Family photo albums can help jog an elderly friend or relative’s memories, but consider taking the photo book idea one step further: Create a “memory book” that combines personal photos with brief family stories and historical information.
These can be used to help people struggling with memory loss, and give younger family members a window into older relatives’ lives.
Memory books are also useful in helping older people introduce themselves to caregivers and provide topics for conversation, says Ann Norwich, director of the adult gerontology nurse practitioner program at York College of Pennsylvania.
By illustrating and explaining details from the person’s past, Norwich says, the books cue caregivers and other visitors to ask better questions. That can prolong positive conversation.
Where to start
You can make a memory book by hand with scrapbooking supplies, but creating one online might be more practical: It can be reprinted if it’s misplaced or damaged, and you can make copies for other family members.
The cost will vary depending on the length of the book, and the quality of the cover and paper.
Choosing your subject
It’s helpful to narrow down your project to one subject — for instance, one decade in your relative’s life, or the various cities where they’ve lived. Consider what was important to your relative, perhaps asking other family members what memories might bring the most joy to your relative now.
One fun option: Focus on the events that happened in your relative’s life when they were in their 20s. Gwynn Morris, associate professor of psychology at Meredith College, says researchers have found that our clearest memories are those of early adulthood.
This “reminiscence bump,” Morris says, may mean that an elderly relative can tell you book-worthy stories about their experiences as a teen or 20-something, even if they’re having trouble remembering more recent experiences.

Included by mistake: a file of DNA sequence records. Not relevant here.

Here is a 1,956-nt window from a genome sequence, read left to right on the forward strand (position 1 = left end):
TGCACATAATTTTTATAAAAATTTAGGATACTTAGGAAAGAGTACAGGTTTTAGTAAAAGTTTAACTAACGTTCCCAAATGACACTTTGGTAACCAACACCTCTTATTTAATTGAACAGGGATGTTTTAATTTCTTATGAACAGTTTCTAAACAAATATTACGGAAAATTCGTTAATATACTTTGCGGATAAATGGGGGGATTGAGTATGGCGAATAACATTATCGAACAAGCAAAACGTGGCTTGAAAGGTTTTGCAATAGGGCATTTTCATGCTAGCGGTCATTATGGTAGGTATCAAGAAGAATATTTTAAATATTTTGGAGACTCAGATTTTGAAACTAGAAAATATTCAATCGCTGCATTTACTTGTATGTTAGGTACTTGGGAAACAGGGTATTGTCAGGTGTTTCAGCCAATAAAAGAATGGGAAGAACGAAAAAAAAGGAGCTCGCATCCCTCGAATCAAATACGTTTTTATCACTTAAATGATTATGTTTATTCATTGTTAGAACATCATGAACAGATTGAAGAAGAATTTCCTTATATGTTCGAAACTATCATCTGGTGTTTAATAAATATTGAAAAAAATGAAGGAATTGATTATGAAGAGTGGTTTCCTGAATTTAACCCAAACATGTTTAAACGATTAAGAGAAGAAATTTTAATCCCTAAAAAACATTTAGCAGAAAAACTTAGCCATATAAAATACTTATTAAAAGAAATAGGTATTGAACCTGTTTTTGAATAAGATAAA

You might also want to focus on moments when your friend or relative achieved something important to them or made a difference in the lives of others.
Whatever aspect of their life you choose to focus on, spend some time asking them questions and, with their permission, record the conversation. If they have photo albums, page through those with them and see if they can identify faces and places.
Then interview other family members about the same topic or era, and ask for any related photos they might have.
Next, hunt for other elements to include. Along with photos, you might bring in scans or photos of a marriage license, diploma or ephemera such as a photo of a matchbook from a long-ago favorite restaurant.
Another bit of memory research that can help: Morris says gerontologists separate “episodic memory,” meaning memories from your personal life, from “semantic memory,” which is knowledge of historical facts and news.
Research suggests that semantic memories stay with people longer than personal, episodic memories.
Cueing those semantic memories of what was going on in the world during a particular era can help trigger more personal memories from that time.
So if you’re creating a memory book for your grandmother about her life in the 1950s, research historical events then. Search online for news stories and photographs (the Smithsonian’s online archive is one of many sources of historical photos in the public domain).
Laying it all out
Once you’ve gathered all your raw material, translate your interviews and research into paragraphs that will reconnect your friend or relative with their past and accomplishments.
It can be helpful to use shorter sentences and keep stories brief, especially if your loved one is beginning to have trouble following a narrative.
Then cull through the photos and paperwork you’ve gathered to find the best visuals to tell your stories.
Take time laying out the paragraphs and images on the templated pages, making sure you’re not packing too much information into each page. Ideally, the memory book will delight your relative but not overwhelm them.
Finally, choose a particularly good photograph to include on the cover, then proofread your project to make sure it’s perfect before ordering printed copies.
Melissa Rayworth is an Associated Press writer.